Roll Your Own Cloud

Cloud has to be the most over-used and under-understood term of the last 10 years.

The problem is that “cloud” can refer to many things, since at its core a cloud service is simply a remote service.

I’ll use a slightly more expansive definition, at least for the purpose of this post. I’ll refer to a cloud as some service that allows you to securely share, store, and manage data and files between users.

Nextcloud

The most popular open source cloud solution is Nextcloud. Nextcloud was introduced in 2016 after forking from the OwnCloud project. Since they share a common codebase, they are quite similar but diverged on ideological grounds. The political and philosophical points are not relevant here, so please explore both and make your own choice. I like Nextcloud, so that’s what I’ll base this on.

Among the wonderful things Nextcloud offers is a Docker Image, the ability to self host, and several 1st and 3rd party app integrations that work with the platform.

Here are a few closely integrated apps:

  • Videoconferencing
  • Calendar
  • Mail
  • Messaging
  • File Sharing (Individual & Group)
  • Task Management

… and more!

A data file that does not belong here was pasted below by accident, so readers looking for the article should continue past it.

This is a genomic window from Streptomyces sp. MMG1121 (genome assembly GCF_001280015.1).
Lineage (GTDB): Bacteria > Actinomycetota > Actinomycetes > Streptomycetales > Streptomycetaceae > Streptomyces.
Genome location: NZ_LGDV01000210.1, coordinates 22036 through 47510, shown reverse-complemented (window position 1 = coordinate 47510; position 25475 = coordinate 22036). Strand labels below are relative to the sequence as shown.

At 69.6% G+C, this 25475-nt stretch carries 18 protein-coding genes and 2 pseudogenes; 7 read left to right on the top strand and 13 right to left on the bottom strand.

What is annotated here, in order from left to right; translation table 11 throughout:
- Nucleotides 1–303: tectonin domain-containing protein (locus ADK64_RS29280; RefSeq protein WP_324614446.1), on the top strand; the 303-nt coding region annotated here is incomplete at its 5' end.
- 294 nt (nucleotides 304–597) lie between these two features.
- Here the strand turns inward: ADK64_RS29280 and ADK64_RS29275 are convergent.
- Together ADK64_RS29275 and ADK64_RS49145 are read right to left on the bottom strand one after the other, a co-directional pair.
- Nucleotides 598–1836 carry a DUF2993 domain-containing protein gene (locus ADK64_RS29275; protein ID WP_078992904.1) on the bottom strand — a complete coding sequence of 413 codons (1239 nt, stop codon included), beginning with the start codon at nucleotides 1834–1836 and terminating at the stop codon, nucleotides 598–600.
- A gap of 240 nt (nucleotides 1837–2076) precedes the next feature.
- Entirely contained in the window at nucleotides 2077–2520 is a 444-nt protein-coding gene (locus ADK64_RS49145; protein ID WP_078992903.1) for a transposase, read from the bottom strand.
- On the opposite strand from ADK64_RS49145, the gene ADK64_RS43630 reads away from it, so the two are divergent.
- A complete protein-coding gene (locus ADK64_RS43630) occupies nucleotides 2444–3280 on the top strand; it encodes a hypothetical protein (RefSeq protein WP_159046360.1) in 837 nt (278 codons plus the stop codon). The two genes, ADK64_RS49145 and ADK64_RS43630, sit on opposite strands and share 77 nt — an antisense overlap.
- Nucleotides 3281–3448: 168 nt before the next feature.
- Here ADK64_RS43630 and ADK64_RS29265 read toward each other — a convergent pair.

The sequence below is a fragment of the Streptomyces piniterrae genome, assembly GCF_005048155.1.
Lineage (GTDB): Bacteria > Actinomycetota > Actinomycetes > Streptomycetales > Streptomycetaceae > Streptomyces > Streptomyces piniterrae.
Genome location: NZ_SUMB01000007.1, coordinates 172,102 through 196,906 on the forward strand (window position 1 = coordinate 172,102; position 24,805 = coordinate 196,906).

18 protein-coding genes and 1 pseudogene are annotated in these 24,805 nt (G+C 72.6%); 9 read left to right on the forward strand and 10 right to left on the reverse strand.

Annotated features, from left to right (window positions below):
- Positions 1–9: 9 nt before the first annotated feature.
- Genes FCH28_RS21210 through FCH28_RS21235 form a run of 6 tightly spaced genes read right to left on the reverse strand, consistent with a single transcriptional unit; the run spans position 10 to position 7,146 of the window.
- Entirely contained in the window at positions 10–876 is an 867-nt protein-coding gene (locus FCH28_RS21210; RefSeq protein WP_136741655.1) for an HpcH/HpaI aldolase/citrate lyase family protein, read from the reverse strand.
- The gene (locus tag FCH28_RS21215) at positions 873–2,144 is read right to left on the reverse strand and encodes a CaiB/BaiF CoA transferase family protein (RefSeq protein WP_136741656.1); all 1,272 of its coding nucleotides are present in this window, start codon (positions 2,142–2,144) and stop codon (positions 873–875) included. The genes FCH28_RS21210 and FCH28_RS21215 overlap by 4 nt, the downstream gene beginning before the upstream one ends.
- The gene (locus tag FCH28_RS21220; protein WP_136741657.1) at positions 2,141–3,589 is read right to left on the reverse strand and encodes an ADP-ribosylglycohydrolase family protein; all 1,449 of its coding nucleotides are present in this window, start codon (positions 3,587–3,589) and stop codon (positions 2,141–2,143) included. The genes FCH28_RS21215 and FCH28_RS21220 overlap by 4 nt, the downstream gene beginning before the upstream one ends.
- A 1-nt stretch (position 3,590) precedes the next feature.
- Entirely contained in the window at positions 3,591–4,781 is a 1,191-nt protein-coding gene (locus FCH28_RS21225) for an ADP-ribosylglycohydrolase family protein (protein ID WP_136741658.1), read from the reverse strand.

Browse the list of available apps HERE.

Setting up Nextcloud

The wonderful thing about the Docker image is that (properly configured) it will install everything automatically, prepopulating the database with an admin user and some smart default settings.

As usual we’ll be working on the command line in the /docker directory, so head over there and follow along with me.

devil@linodevm:$ sudo su -
devil@linodevm:# mkdir /docker/nextcloud
devil@linodevm:# cd /docker/nextcloud

Then create the following docker-compose.yml using nano or vim

version: "2"

services:
  app:
    image: nextcloud:stable
    container_name: nextcloud
    restart: unless-stopped
    environment:
      - MYSQL_PASSWORD=nextcloudPass
      - MYSQL_DATABASE=nextcloudDB
      - MYSQL_USER=nextcloudUser
      - MYSQL_HOST=db
      - NEXTCLOUD_TRUSTED_DOMAINS=nextcloud.bowtieddevil.com
      - NEXTCLOUD_ADMIN_USER=admin
      - NEXTCLOUD_ADMIN_PASSWORD=someRandomlyGeneratedPassword
      - TRUSTED_PROXIES=traefik
      - REDIS_HOST=nextcloud-redis
      - REDIS_HOST_PASSWORD=nextcloudRedisPass
      - SMTP_HOST=smtp.mailgun.org
      - SMTP_SECURE=ssl
      - SMTP_PORT=587
      - SMTP_NAME=postmaster@mail.bowtieddevil.com
      - SMTP_PASSWORD=[redacted]
      - MAIL_FROM_ADDRESS=nextcloud@bowtieddevil.com
    volumes:
      - app:/var/www/html
    depends_on:
      - cron
      - db
      - redis
    labels:
      - traefik.enable=true
      - traefik.docker.network=nextcloud
      - traefik.http.routers.nextcloud.entrypoints=websecure
      - traefik.http.routers.nextcloud.rule=Host(`nextcloud.bowtieddevil.com`)
      - traefik.http.routers.nextcloud.middlewares=nextcloud-dav,nextcloud-header
      - traefik.http.middlewares.nextcloud-dav.replacepathregex.regex=^/.well-known/(card|cal)dav
      - traefik.http.middlewares.nextcloud-dav.replacepathregex.replacement=/remote.php/dav/
      - traefik.http.middlewares.nextcloud-header.headers.forceSTSHeader=true
      - traefik.http.middlewares.nextcloud-header.headers.stsSeconds=15552000